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Birds Guide


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Old World sparrows
House Sparrow
House Sparrow
Scientific classification
Kingdom: Animalia
Phylum: Chordata
Class: Aves
Order: Passeriformes
Family: Passeridae
Illiger, 1811

This article is about "true sparrows," the Old World sparrows in the family Passeridae. Sparrows are small passerine birds. The differences between sparrow species can be subtle. In general, sparrows tend to be small plump brownish or greyish birds with short tails and stubby powerful beaks. They are primarily seed-eaters, though they also consume small insects. A few species scavenge for food around cities, and like gulls or pigeons will happily eat virtually anything in small quantities.

The Old World true sparrows are found indigenously in Europe, Africa, and Asia. In Australia and the Americas, early settlers imported some species which quickly naturalised, particularly in urban and degraded areas. House Sparrows, for example, are now found throughout North America, in every state of Australia except Western Australia, and over much of heavily populated parts of South America.

Some authorities also classify the closely related estrildid finches of the equatorial regions and Australasia as members of the Passeridae. Like the true sparrows, the estrildid finches are small, gregarious, and often colonial seed-eaters with short, thick, but pointed bills. They are broadly similar in structure and habits, but tend to be very colourful and vary greatly in their plumage. About 140 species are native to the old world tropics and Australasia. Most taxonomic schemes list the estrildid finches as the separate family Estrildidae, leaving just the true sparrows in Passeridae.

American sparrows, or New World sparrows, are not closely related to the true sparrows, despite some physical resemblance, such as the seed-eaters bill and frequently well-marked heads. They are in the family Emberizidae.

The Hedge Sparrow or Dunnock (Prunella modularis) is similarly unrelated. It is a sparrow in name only, a relic of the old practice of calling any small bird a "sparrow".

There are 35 species of Old World sparrows, in four genera.

Species list

  • Passer, the true sparrows
    • Saxaul Sparrow, Passer ammodendri
      House Sparrow, Passer domesticus
      Spanish Sparrow, Passer hispaniolensis
      Sind Sparrow, Passer pyrrhonotus
      Somali Sparrow, Passer castanopterus
      Cinnamon Sparrow or Russet Sparrow, Passer rutilans
      Pegu Sparrow or Plain-backed Sparrow, Passer flaveolus
      Dead Sea Sparrow, Passer moabiticus
      Rufous Sparrow, Passer motitensis
      Socotra Sparrow, Passer insularis
      Iago Sparrow or Cape Verde Sparrow, Passer iagoensis
      Cape Sparrow or Mossie, Passer melanurus
      Grey-headed Sparrow, Passer griseus
      Swainson's Sparrow, Passer swainsonii
      Parrot-billed Sparrow, Passer gongonensis
      Swaheli Sparrow, Passer suahelicus
      Southern Grey-headed Sparrow, Passer diffusus
      Desert Sparrow, Passer simplex
      Tree Sparrow, Passer montanus
      Sudan Golden Sparrow, Passer luteus
      Arabian Golden Sparrow, Passer euchlorus
      Chestnut Sparrow, Passer eminibey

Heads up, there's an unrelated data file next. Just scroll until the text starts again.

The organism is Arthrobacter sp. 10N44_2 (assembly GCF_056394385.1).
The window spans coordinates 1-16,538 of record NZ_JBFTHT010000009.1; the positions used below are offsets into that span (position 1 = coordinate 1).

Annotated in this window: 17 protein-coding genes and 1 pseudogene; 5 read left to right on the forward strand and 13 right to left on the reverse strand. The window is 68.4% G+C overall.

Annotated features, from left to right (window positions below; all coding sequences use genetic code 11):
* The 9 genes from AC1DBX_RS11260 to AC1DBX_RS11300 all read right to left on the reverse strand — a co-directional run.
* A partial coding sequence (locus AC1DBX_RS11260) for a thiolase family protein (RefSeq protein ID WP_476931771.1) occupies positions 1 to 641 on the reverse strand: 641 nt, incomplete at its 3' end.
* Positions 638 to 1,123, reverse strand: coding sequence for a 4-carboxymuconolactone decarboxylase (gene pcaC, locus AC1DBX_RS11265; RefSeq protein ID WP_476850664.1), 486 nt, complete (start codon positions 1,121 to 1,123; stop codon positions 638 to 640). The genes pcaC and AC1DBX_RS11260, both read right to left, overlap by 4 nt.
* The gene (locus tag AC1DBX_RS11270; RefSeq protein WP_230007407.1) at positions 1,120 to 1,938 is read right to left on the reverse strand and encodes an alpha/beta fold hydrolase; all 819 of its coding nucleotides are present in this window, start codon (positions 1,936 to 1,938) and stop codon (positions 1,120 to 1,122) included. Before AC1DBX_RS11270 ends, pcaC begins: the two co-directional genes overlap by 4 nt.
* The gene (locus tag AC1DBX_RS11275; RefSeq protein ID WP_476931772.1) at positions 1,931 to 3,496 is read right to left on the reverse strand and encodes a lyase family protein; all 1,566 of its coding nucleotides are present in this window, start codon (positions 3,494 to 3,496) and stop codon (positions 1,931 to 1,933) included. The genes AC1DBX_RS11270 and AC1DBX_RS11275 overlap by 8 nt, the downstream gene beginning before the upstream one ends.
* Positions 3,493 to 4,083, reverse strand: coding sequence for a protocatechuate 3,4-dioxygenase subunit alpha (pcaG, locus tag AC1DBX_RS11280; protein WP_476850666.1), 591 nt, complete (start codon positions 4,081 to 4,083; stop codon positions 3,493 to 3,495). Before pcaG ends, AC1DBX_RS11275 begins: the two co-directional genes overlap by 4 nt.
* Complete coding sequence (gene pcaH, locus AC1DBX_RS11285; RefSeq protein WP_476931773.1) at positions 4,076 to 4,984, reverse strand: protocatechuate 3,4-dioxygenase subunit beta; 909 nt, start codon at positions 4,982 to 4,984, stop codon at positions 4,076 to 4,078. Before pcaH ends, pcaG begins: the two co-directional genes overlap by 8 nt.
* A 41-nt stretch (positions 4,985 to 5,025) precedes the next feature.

Italian Sparrow, Passer italiae
      Kenya Rufous Sparrow, Passer rufocinctus
      Kordofan Rufous Sparrow, Passer cordofanicus
      Shelley's Rufous Sparrow, Passer shelleyi
      Asian Desert Sparrow, Passer zarudnyi
  • Petronia, the rock sparrows
    • Yellow-spotted Petronia, Petronia pyrgita
      Chestnut-shouldered Petronia, Petronia xanthocollis
      Yellow-throated Petronia, Petronia superciliaris
      Bush Petronia, Petronia dentata
      Rock Sparrow, Petronia petronia
  • Carpospiza, Pale Rockfinch
    • Pale Rockfinch, Carpospiza brachydactyla
  • Montifringilla, the snowfinches
    • White-winged Snowfinch, Montifringilla nivalis
      Black-winged Snowfinch, Montifringilla adamsi
      White-rumped Snowfinch, Montifringilla taczanowskii
      Père David's Snowfinch, Montifringilla davidiana
      Rufous-necked Snowfinch, Montifringilla ruficollis
      Blanford's Snowfinch, Montifringilla blanfordi
      Afghan Snowfinch, Montifringilla theresae
      Tibetan Snowfinch, Montifringilla henrici

Sparrows in literature

The Roman poet Catullus addresses one of his odes to his lover Lesbia's pet sparrow (‘Passer, deliciae meae puellae...’), and writes an elegy on its death (‘Lugete, o Veneres Cupidinesque...’). The sparrow's playful erotic intimacy with its mistress ('To whose seeking she often gives her first finger/And provokes sharp pecks') makes the poet envious. At the climax of its elegy he reproaches it for dying, and distressing her ('Now, by your deeds, my girl's/Little eyes are slightly swollen and red from weeping'). The diminutiveness of the sparrow, and the hugeness and eternity of the afterlife, form a bathos that is typical of the mock elegy form: ‘qui nunc it per iter tenebricosum/illuc unde negant redire quemquam’ ('He now goes on a journey through that gloomy place,/From where they say no one returns'). Note how the sparrow's hopping is represented metrically. The bird is also alluded to in the line "He who lives by the stick, dies by the stick" in James Wilson's "The Stick Finch".

In 'Phyllyp Sparowe' (pub. c. 1505), by the English poet John Skelton, Jane Scrope's laments for her dead sparrow are mixed with antiphonal Latin liturgy from the Office of the Dead. It belongs to the same tradition as Catullus' poem, or Ovid's lament for a parrot in the Amores, but the erotic element is more direct: 'And on me it wolde lepe/Whan I was aslepe,/And his fethers shake,/Wherewith he wolde make/Me often for to wake/And for to take him in/Upon my naked skyn'.

External links

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